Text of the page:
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Working without a boss

There is nothing special about Brits — a hot and dusty little town near Pretoria. It is like most other towns in the Transvaal.

When you drive to Brits, you first come to the factories. Most of the workers in these factories come from Bophuthatswana. They come to Brits to find work. There is no work where they live.

After you drive through Brits, you pass some empty fields. The fields are full of thorn trees and rusty, old motor car parts. Just after you pass these fields, you come to the township. When you drive into the township, you will soon come to a mission school. Further down the road, you will come to a low building in an open field. That is where we stopped.

Inside the building we found the people we came to see.

The people were hard at work. They were knitting and sewing. But there are people everywhere who knit and sew. What is so special about these people in Brits?

These people are different because they work for themselves. They work together and everyone is equal. There is no boss.

“At this place, the workers control everything,” says Leah Thage. “We do not need any bosses. We decide how we must work. We all learn and work together.”

The sewers and knitters are not the only people who work in this way. Another group of people make bricks. These people also have no boss. They too work for themselves.


Last year most of these workers worked in the factories in Brits. Many workers lost their jobs because there was no work. And many others were fired after a strike at a company called B and S.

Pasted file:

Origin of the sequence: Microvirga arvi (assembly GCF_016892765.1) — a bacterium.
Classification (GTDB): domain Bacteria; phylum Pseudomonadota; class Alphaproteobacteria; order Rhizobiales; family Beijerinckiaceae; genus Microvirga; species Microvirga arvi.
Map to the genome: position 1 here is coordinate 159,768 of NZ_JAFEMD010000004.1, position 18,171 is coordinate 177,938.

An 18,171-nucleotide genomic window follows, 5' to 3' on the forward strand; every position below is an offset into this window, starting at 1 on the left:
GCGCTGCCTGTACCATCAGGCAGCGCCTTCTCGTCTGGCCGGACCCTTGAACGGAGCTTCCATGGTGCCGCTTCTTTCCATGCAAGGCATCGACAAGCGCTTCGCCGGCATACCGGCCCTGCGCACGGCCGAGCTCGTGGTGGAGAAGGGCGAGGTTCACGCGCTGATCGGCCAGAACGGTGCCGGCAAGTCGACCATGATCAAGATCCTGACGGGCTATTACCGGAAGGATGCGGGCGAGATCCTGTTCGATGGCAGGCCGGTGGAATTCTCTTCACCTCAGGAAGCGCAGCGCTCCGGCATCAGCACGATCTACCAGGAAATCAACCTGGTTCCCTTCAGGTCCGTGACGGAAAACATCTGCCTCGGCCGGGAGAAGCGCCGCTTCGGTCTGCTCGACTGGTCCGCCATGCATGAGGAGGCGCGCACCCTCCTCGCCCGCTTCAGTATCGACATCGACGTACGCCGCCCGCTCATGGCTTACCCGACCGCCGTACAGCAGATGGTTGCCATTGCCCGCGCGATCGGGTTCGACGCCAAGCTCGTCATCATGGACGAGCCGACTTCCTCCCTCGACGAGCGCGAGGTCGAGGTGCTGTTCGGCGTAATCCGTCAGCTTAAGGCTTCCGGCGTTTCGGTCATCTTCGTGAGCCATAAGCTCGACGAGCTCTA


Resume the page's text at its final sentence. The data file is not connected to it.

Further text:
Five hundred workers at this factory went on strike after some of their fellow workers were fired. All of the workers were members of the same union. They were all fired.

Leah was one of the workers who lost her job. And like most of other workers, she could not find another job. “There are thousands of workers without jobs in Brits,” says Leah. “At the labour office, you don’t find jobs. You only find long queues of men and women. They all wait there for jobs.”

The people waited and waited. They got no jobs. And they also got nothing from the UIF. The workers in Brits, like so many other workers, had problems with the UIF.

Then people got tired of waiting. They came together and spoke about their problems. They started an Unemployed Workers Council.

“We met everyday to talk about our problems,” says Ellen Xhosa. “We spoke about our suffering. We spoke about all our problems — like the drought. Most of the people had lost everything at their homes. They had no more cattle and no more crops.

“We also spoke to the other workers in the union — the workers who still had their jobs. They agreed to give us a little money every week. But we knew they could not help us forever. They have problems of their own. We knew we had to help ourselves.

“Forty five of us decided to make work for ourselves. We decided to make and sell things. We spoke about knitting, sewing and brick—making. We knew there were many problems. But we had to start somewhere.”